Report from the neighborhood

clockwise, from top left, Leda–Sugar Gilder, Maureen–Echidna, Simone–Ermine and Tom–River Otter, by Julie Bradley Norton

A small home gallery in West Philadelphia has been operating for a couple of years, right next door to where Roberta used to live back in the day, and just three blocks from where I live. How could I have not known about it?

Currently up in Gallery 13 w. (named for the 13 Trolley plus a W to differentiate it from another Gallery 13) is a series of paintings of animals with souls, by Julie Bradley Norton, whose background is in illustration and whose artists statement is sincere about the Buddhist belief in the souls of even inanimate things. Also the exhibit includes one of the Fringe Festival rolling toilets by Steve and Billy Blaise Dufala.


The show is in a house owned by contractor/carpenter Jon Stivers, (who is 47 and still single, he announced). Stivers liked the idea of showing art. “My big brother is an artist…and always had art around,” he said. Brother Mark is in Sacramento, but he studied painting at Tyler, and is a cartoonist whose work appears in Funny Times.

Jon talked his drinking buddy Januario Esteves and his then housemate, Teresa Curran, into putting on shows. Esteves, like Bradley, started out as an illustrator, but he gave it up for fine art after more than 20 years. In most cases, Esteves curates the shows. Here’s more stuff about Esteves that I can’t resist sharing. He was born in Portugal in 1947 and grew up in Angola. In 1962 he came to the U.S. and graduated from the School of Visual Arts in New York in 1969.

Curran posing in Gallery 13 w., with a detail of Norton’s “Maurice–Giraffe”

Curran, a painter and PAFA/Penn alum, now lives around the corner. She worked for a while at Charles More’s gallery and for six months at the Wood Turning Center. The experience shows in the professional way the exhibit is hung. She also curated this show.

While I may not have been aware of the gallery, apparently lots of other people have been, because they show up for openings (really the only time to get in unless you make an appointment). Stivers said the gallery sold stuff in the last four shows. The sales were in the hundreds of dollars range, but not bad for artists without a track record.

The openings include fabulous food and sometimes music. “People come for the food,” said Stivers, which last time included scallops, escargot, and salmon. The idea is to create a feast for the various senses, he said. “I like socializing, and I’m starting to get used to entertaining. I used to agonize.”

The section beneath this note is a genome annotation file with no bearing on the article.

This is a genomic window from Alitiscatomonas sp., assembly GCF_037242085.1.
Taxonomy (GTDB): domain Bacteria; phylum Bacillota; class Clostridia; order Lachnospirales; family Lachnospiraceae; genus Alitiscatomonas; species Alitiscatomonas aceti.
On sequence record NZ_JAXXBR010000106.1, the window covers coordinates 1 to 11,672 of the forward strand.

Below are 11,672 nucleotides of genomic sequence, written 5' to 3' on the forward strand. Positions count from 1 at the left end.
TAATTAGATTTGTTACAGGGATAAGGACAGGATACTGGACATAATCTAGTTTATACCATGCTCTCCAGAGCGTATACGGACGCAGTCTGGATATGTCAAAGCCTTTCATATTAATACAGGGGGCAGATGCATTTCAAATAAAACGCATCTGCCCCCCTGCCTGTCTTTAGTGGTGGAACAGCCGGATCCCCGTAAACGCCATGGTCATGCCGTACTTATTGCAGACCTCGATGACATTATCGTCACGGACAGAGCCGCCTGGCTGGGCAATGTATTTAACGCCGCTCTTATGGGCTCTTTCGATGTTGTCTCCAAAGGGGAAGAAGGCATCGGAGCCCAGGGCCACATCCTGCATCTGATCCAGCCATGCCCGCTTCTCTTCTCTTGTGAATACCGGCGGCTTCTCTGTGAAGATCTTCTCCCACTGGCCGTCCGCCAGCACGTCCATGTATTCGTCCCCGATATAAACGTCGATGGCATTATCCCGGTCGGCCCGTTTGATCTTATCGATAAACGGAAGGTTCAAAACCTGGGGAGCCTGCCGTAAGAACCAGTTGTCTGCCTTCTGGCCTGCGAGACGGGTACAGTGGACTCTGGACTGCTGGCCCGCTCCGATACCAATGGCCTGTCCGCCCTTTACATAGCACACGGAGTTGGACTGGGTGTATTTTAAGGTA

Curran, who is now a full-time house painter and is teaching herself decorative techniques, said the neighborhood was full of talented people.

The gallery has also shown some more established artists like Robert Asman and John Overmayer.

Charlie–Llama by Julie Bradley Norton

Norton’s 18 paintings mostly are iconic animals against white or black backgrounds. She hasn’t done a lot of this kind of painting before, and some of that inexperience shows in the surfaces. But the animals are human–kind of like Edward Hicks’ Peaceable Kingdom critters, especially his alter-ego, the lion. Norton’s beautifully simplified, slightly comic animals, besides delivering graphic punch, have names as well as eyes that do seem to serve as windows to their souls.

Billy Blaise Dufala and Steven Dufala’s rolling toilet

Billy and Steve Dufala’s rolling toilet is displayed with surprising dignity on a little rug that serves as a pedestal substitute in this show. The tricycle chassis is elegantly elongated and lyrical. So’s the paint. Steve did the detailing and Billy Blaise the construction work. The porcelain throne is a readymade, a salute to Marcel Duchamp’s “Fountain.” In case you were out of town during the Fringe Festival, this piece was created as part of a fleet of 14 or so pieces of rolling stock, created to parade on the street, removed from the fine-art world of the gallery. It holds up well in this alternate venue.

The show is up through April 7, 4504 Regent Street, Philadelphia. 267-312-1426. A portion of Norton’s sales will be donated to an organization providing support for endangered animals.

Upcoming shows at Gallery 13 w. are, April 22 to June 10, a group show with Norton, Maija Miettinen, Maija Jesperson, David Guinn and Pavel Efremoff; July 22 to Sept. 9, “The Figure Revisited,” with James Lint, John Overmeyer, Robert Asman and Adam Presti; and Oct. 21 to Dec. 9, Salvatore Cerceo